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  6. I have only bartered once and it was such a rush! Living in El Paso (next to Juarez when it wasn’t full of crazy murdering drug cartel people), as a child we would go to the mercado often. Actually, pretty much everything from my quinceanera was bartered for…

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  7. I’ve bartered throughout Africa and Southeast Asia. Some days it’s a pain and other times I find it to be fun! I always try to make small talk and get to know the shop owners. It also helps if you can even speak a few words in the language, even if it’s just the numbers to barter. And I always walk away if I’m not totally sure I want to pay the amount being offered- it almost always draws a lower asking price. Great tips you’ve compiled!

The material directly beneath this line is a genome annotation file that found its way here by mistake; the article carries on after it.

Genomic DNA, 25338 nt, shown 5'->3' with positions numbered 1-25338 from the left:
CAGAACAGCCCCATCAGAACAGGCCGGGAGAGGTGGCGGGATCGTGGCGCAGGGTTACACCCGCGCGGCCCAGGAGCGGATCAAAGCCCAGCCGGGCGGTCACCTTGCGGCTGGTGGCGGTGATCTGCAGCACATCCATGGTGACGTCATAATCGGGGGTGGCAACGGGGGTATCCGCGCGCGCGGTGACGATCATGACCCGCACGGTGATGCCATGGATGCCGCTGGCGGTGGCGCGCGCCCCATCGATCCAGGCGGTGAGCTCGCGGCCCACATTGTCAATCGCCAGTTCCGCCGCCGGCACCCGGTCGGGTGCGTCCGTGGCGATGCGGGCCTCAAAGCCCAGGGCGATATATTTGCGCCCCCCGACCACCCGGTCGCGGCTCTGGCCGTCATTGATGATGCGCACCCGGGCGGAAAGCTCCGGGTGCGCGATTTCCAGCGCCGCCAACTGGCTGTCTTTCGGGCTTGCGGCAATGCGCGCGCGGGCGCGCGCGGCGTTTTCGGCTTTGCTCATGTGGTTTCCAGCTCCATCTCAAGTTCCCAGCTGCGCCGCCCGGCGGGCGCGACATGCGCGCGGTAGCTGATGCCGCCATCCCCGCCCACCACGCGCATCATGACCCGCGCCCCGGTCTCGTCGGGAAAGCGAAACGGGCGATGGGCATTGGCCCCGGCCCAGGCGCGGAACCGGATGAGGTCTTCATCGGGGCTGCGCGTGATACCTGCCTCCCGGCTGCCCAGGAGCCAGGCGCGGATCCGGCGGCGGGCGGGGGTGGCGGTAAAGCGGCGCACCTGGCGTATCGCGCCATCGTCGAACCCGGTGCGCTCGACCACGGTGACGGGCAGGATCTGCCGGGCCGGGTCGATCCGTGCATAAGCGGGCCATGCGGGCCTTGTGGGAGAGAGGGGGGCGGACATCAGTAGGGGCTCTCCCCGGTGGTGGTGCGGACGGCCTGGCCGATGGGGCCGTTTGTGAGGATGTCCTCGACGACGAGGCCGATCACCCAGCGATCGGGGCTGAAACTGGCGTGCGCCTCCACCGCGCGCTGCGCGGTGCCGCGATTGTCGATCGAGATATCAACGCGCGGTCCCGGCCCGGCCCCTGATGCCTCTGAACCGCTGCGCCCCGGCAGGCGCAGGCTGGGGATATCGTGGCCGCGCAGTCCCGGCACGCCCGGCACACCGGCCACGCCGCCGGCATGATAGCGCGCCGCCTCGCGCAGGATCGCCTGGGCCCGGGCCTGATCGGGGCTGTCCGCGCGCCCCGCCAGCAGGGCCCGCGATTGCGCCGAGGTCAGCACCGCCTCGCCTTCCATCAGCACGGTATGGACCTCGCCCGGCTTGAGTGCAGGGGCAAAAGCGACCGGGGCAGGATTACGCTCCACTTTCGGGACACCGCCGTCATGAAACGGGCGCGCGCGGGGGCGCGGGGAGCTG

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  8. Very good tips. Another one I usually follow (I made it for myself) is to offer between 1/4 and 1/3 of what they initially ask and then take it from there. However sometimes you can get a better deal, like when I bought a painting in Bali for 10usd when the guy was initially asking for 100+! Number 7 is a superb one too

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  9. ah, the art of the deal. I love this stuff. It cracks me up because it’s the same in this arena of traveling and bartering as it is in my husband’s work. He’s the one who taught me, “Remember Sally Soprano would have sung for free,” and “always be willing to walk away.” Fun and very useful post… damn I want to get out of town NOW(and go to Morocco)

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  10. I’m embarrassed for all of you… yep embarrassed!…if you can’t afford to honer the artist’s workmanship and the merchant, (they both have to make a living)… than stay home.. It’s just not cool anymore.. grow up.